"Mmm," he said thoughtfully, screwing up his face. "No, I don't—think—so."


"No," he said positively. "You notice how the thing seems to travel around the room?" He nodded to a fist fight that was breaking out a few yards from us, and then to a goosed girl leaping over by the bar entrance. "There's a kind of irregular rhythm to it." He moved his hand, illustrating. "One thing happens—then another thing—now here it comes around this way again—"

A fat friend of a friend and her husband backed up against the platform just below us, quivering. There was something wrong with my fingers; they felt warm. The collins glass was turning warm. Warm, hell—I yelped and dropped it, sucking my fingers. The glass looped and fell neatly on the flowered hat of the friend of a friend, and liquid splattered. The woman hooted like a peanut whistle. She whirled, slipped in the puddle and lurched off into the arms of a hairy authors' agent. Her husband dithered after her a couple of steps, then came back with blood in his eye. He got up as far as the piano stool when, as far as I could make out, his pants split up the back and he climbed down again, glaring and clutching himself.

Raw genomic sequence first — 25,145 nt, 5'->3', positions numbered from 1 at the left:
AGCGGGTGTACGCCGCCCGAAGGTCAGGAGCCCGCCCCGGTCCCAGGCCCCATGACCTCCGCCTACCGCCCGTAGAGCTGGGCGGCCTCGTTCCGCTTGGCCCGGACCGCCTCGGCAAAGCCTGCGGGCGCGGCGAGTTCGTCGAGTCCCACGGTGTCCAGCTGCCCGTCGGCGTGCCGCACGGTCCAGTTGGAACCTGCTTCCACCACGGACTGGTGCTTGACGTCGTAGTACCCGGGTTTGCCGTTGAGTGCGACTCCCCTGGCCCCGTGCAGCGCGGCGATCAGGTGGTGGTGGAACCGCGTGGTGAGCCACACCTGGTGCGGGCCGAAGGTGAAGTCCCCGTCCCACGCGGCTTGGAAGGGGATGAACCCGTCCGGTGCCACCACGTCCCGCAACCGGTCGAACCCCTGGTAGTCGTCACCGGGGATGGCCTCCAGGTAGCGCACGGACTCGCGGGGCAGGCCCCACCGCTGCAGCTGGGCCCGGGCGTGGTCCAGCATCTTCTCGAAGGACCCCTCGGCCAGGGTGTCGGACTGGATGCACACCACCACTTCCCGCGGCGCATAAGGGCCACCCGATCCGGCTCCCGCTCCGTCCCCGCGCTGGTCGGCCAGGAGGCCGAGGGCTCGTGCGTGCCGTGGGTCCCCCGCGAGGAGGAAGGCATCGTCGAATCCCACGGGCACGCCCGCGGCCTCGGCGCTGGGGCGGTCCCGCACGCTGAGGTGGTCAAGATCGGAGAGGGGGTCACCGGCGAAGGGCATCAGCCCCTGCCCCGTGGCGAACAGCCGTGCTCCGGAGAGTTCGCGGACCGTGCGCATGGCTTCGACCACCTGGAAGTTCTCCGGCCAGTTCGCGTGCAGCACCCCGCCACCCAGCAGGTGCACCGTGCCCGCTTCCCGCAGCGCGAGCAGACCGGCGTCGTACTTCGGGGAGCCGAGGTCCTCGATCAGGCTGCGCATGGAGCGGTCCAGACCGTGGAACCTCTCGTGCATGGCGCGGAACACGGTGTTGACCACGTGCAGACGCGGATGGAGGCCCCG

"Now it's over in the middle," said Ray imperturbably. "It might be poltergeists, I won't say it isn't. But I've got a hunch there's another answer, actually."

I said something dubious. A hotel-manager-looking kind of a man had just come in and was looking wildly around. Punchy Carrol went up to him, staring him respectfully right in the eye, talking a quiet six to his dozen. After a moment he gave up and listened. I've known Punchy ever since she was a puppy-eyed greenhorn from Philadelphia, and I don't underestimate her any more. I knew the manager-type would go away and not call any cops—at least for a while.

I glanced down at the floor, and then looked again. There were little flat chips of ice scattered in the wetness. That could have been from the ice cubes; but there was frost on some of the pieces of glass.

Hot on the bottom, cold on top!

"Ray," I said, "something's buzzing around in my mind. Maxwell's demon." I pointed to the frosted bits of glass. "That might—No, I'm wrong, that couldn't account for all these—"

He took it all in in one look. "Yes, it could!" he snapped. His cat-eyes gleamed at me. "Maxwell had the theory of the perfect heat pump—it would work if you could only find a so-called demon, about the size of a molecule, that would bat all the hot molecules one way, and all the cold ones the other."

"I know," I said, "But—"

"Okay, I'm just explaining it to you."